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Ben Nadel at cf.Objective() 2014 (Bloomington, MN) with: Brett Davis
Ben Nadel at cf.Objective() 2014 (Bloomington, MN) with: Brett Davis ( @CFCoderMonkey )

Fun With Emoticons And Service Providers In AngularJS

Published in Comments (2)

At InVision, we recently released emoticon support in comments. I wasn't directly involved with the feature, but I like it as a concept and I think it presents an interesting playground in AnuglarJS. So, I wanted to take a little time to think about how I might personally organize such a feature. If nothing else, I think this presents an opportunity to think about service Providers in AngularJS and how they can be used to configure services that have not yet been initialized.

Run this demo in my JavaScript Demos project on GitHub.

By their nature, emoticons are extremely flexible. Meaning, any pattern and any token could theoretically represent an emoticon. For example, both of these are completely legitimate emoticons:

  • :)
  • man_running_around_naked_while_singing

Their validity really only depends on context. As such, it's important that an emoticon service have common default values while, at the same time, also be flexible enough to provide custom tokens and token aliasing.

Customization, in AngularJS, is typically done in the configuration phase using either service Decorators or service Providers. For an emoticon service, I think it makes sense to use a service provider where we can explicitly tell the emoticon service what tokens we want to use, what aliases are valid, and what tag-element should be used to render the actual markup.

Configuring the emoticons, however, is really only half of the battle. The other half is injecting the emoticons into the plain-text input. Text manipulation is expensive. And, if we use Regular Expressions (video presentation), that expense can be even greater. As such, I wanted to figure out how to match input tokens both effectively and efficiently.

Matching normal input tokens, such as ":smile:", is easy as it can be defined using a constant-time pattern match. Meaning, the cost of the pattern match doesn't increase with the number of tokens that we want to make available. Alias values, on the other hand, present a performance problem. Since they require non-standard patterns, each one of them will increase the complexity and cost of the search.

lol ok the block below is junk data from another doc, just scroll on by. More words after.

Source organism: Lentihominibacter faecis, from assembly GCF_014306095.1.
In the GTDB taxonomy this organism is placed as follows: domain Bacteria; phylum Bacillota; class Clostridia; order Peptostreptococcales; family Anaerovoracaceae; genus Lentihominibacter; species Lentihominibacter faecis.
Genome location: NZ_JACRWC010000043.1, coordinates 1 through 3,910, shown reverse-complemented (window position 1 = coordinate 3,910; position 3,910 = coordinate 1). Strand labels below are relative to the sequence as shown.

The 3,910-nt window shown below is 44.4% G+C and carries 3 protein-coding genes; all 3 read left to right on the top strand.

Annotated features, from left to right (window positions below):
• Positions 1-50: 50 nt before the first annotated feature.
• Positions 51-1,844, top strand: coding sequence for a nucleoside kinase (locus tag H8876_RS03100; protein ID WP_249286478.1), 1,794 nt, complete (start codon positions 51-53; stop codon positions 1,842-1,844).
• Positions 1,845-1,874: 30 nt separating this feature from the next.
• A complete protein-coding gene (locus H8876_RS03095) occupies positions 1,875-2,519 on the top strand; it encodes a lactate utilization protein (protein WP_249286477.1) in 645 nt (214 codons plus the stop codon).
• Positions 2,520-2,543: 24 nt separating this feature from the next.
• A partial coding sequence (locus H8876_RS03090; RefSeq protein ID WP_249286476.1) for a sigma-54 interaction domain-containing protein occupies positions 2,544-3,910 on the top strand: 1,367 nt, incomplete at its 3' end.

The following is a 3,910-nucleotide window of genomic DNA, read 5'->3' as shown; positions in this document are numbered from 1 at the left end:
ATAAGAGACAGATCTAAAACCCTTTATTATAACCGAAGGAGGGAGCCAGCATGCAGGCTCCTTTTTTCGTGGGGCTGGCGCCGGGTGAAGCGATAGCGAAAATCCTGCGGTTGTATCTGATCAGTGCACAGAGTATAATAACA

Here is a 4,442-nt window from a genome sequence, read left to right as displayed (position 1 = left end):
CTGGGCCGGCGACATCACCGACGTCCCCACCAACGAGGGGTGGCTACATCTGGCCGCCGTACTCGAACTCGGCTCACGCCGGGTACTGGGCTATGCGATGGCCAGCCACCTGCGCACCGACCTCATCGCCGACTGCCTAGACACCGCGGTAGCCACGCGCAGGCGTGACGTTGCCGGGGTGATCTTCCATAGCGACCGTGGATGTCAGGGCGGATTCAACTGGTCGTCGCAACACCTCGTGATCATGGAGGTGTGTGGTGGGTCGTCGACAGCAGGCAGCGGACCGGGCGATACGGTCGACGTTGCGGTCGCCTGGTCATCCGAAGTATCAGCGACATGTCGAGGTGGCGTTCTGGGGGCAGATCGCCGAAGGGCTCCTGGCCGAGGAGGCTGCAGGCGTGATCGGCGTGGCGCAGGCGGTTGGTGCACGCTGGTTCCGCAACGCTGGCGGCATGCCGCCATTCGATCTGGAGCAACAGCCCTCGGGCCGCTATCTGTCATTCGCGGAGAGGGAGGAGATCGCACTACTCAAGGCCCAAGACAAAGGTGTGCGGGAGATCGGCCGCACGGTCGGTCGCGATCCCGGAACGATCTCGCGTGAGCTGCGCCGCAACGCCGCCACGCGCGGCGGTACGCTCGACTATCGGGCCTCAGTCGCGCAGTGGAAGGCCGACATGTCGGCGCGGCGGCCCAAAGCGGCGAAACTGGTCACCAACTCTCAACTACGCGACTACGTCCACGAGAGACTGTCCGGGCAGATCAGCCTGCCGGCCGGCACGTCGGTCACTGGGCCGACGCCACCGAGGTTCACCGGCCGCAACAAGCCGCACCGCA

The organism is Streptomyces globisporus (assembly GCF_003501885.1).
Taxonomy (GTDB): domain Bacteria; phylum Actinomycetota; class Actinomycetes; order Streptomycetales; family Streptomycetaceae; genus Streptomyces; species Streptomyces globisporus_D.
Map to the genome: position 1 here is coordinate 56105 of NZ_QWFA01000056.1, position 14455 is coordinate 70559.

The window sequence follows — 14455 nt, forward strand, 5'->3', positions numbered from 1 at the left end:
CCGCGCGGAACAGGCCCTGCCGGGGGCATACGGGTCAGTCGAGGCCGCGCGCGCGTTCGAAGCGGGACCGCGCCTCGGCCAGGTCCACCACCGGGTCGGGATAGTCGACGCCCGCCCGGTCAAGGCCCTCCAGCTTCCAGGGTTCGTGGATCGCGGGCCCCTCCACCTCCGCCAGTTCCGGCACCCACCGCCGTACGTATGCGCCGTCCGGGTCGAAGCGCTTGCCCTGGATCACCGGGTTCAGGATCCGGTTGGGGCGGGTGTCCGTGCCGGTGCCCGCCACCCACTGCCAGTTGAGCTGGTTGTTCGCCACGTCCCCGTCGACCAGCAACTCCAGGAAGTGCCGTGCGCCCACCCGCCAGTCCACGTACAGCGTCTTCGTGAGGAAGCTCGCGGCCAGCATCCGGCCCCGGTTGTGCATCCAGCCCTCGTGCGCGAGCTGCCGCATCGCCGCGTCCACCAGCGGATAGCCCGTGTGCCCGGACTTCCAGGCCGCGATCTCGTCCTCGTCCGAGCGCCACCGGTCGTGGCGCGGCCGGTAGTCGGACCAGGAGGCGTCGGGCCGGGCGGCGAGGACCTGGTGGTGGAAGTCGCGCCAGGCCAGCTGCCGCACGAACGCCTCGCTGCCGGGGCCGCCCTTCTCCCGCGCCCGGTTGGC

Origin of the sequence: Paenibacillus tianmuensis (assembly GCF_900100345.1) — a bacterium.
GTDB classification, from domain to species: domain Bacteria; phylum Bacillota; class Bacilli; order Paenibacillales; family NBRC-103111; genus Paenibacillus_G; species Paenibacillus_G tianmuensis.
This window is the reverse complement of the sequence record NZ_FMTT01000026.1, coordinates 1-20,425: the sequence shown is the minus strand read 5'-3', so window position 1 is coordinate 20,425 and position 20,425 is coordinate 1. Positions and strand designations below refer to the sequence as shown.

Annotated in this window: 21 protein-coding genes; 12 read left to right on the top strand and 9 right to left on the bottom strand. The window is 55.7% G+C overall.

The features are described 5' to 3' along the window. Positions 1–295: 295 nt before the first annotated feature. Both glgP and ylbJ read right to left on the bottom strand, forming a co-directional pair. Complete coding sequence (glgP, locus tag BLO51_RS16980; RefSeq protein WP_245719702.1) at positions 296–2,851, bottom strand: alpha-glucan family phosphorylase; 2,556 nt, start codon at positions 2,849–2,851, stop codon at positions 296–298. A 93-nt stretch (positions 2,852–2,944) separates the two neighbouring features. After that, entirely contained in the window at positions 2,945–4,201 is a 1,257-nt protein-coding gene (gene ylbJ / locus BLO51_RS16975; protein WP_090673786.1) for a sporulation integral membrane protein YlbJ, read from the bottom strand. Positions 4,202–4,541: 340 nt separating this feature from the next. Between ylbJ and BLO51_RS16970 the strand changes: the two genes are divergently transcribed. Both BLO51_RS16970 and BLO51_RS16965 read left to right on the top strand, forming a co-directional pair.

To offset the cost of complexity, we can do a few things:

  • We can precompile all of our HTML tags during service initialization.
  • We can compile the regular expression patterns just once during service initialization.
  • We can push all of our needs into a single pattern for a one-pass conversion.

In this way, we push a lot of our costs into the one-time overhead of service initialization. And, while the cost of the search will still increase with the number of alias values that we use, at least the single-pattern approach requires only a single pass over the plain-text input.

To see this in action, I've put together a demo in which I am using the configuration phase and an emoticons Provider to define which tokens are valid and which alias values map onto which tokens.

NOTE: For this demo, I borrowed the image and CSS from the ngEmoticons project. Much thanks!

<!doctype html>
<html ng-app="Demo">
	<meta charset="utf-8" />

		Fun With Emoticons And Service Providers In AngularJS

	<link rel="stylesheet" type="text/css" href="./demo.css"></link>
<body ng-controller="AppController as vm">

		Fun With Emoticons And Service Providers In AngularJS

		<input type="text" ng-model="vm.text" size="60" />

	<p ng-bind-html="vm.content">
		<!-- Emoticon-embedded content will appear here. -->

	<!-- Load scripts. -->
	<script type="text/javascript" src="../../vendor/angularjs/angular-1.4.2.min.js"></script>
	<script type="text/javascript">

		// Create an application module for our demo.
		angular.module( "Demo", [] );

		// --------------------------------------------------------------------------- //
		// --------------------------------------------------------------------------- //